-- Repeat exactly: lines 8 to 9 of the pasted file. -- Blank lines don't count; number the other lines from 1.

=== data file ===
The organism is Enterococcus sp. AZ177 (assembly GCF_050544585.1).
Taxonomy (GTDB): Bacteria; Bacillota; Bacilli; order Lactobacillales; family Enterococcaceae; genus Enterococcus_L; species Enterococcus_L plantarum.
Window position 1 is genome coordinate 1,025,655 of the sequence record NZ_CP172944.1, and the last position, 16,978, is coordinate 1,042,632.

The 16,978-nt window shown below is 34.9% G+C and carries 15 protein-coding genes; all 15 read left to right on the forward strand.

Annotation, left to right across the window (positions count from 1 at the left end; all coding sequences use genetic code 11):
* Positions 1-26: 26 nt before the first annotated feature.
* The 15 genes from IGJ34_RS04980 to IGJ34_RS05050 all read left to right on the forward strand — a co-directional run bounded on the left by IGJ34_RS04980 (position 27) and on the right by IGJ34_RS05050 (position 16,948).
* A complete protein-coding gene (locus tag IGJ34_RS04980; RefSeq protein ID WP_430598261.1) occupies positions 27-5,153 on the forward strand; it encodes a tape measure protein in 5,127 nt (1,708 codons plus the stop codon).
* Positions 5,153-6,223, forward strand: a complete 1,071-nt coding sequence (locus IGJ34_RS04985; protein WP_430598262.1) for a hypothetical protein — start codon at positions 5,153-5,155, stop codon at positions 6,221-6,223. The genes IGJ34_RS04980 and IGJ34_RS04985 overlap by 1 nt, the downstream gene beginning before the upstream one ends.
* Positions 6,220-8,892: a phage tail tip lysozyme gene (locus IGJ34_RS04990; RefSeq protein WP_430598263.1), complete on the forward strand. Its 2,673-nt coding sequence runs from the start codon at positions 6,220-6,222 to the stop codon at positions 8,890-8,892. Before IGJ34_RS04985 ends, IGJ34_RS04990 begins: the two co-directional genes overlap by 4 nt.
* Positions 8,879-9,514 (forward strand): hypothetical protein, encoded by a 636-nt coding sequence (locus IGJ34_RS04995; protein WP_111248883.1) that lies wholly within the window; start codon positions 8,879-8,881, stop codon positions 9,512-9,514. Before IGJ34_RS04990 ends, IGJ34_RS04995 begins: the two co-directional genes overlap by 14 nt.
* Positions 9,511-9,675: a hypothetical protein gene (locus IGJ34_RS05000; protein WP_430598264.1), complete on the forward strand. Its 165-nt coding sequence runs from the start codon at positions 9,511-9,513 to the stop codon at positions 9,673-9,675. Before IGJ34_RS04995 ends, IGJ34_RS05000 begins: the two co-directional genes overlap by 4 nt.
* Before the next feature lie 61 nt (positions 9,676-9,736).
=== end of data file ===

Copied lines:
* A complete protein-coding gene (locus tag IGJ34_RS04980; RefSeq protein ID WP_430598261.1) occupies positions 27-5,153 on the forward strand; it encodes a tape measure protein in 5,127 nt (1,708 codons plus the stop codon).
* Positions 5,153-6,223, forward strand: a complete 1,071-nt coding sequence (locus IGJ34_RS04985; protein WP_430598262.1) for a hypothetical protein — start codon at positions 5,153-5,155, stop codon at positions 6,221-6,223. The genes IGJ34_RS04980 and IGJ34_RS04985 overlap by 1 nt, the downstream gene beginning before the upstream one ends.